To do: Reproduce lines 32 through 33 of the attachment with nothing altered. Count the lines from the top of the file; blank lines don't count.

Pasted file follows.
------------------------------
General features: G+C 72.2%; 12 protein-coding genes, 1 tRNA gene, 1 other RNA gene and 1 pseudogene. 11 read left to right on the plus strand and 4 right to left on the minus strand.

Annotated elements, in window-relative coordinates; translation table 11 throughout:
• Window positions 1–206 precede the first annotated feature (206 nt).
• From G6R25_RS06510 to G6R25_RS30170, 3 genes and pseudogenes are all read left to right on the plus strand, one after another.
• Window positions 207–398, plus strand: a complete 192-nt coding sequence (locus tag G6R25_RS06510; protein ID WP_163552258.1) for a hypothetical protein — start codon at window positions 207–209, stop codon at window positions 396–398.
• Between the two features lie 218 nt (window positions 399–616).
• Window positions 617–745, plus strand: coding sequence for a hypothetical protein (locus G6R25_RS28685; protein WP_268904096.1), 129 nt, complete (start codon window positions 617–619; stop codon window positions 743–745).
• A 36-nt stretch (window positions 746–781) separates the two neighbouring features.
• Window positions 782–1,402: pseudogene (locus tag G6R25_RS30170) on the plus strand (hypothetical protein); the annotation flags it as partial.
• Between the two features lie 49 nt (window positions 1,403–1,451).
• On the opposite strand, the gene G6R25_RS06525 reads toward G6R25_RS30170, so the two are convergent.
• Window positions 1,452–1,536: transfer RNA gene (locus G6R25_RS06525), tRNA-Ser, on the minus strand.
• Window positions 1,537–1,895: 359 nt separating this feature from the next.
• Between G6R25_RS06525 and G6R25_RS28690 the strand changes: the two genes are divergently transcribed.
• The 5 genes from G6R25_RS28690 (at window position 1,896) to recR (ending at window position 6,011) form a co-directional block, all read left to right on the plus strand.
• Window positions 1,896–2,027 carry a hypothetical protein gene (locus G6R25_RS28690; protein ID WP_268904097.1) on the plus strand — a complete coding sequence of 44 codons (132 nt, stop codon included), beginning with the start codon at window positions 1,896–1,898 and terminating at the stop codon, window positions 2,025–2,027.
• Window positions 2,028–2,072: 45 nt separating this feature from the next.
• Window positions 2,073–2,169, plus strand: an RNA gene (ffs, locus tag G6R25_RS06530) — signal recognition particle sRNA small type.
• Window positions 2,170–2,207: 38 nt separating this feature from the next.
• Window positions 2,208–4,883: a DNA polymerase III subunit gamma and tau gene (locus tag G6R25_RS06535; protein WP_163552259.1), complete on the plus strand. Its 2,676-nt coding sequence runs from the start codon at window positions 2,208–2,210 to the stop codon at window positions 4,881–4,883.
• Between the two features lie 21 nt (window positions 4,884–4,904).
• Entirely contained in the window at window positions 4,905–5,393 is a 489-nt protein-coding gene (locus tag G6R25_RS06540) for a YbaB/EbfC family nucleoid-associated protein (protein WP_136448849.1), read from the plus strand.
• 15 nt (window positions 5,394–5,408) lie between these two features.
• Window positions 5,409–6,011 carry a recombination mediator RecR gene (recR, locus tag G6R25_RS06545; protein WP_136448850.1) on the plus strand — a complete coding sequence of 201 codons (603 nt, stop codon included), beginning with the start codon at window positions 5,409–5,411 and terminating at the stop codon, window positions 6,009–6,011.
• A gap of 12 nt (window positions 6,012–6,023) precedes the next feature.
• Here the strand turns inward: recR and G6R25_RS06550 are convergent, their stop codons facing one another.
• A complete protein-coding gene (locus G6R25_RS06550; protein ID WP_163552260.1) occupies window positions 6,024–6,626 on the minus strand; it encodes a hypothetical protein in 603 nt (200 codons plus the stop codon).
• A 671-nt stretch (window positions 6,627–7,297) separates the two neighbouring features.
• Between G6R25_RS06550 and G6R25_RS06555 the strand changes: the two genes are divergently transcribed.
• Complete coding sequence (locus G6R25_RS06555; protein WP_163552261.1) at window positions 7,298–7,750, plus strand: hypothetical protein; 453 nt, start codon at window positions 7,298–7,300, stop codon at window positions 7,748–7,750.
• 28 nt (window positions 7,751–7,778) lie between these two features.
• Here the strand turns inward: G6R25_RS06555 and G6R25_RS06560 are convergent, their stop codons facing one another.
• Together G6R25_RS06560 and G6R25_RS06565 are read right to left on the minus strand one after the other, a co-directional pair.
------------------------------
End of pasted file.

• Here the strand turns inward: G6R25_RS06555 and G6R25_RS06560 are convergent, their stop codons facing one another.
• Together G6R25_RS06560 and G6R25_RS06565 are read right to left on the minus strand one after the other, a co-directional pair.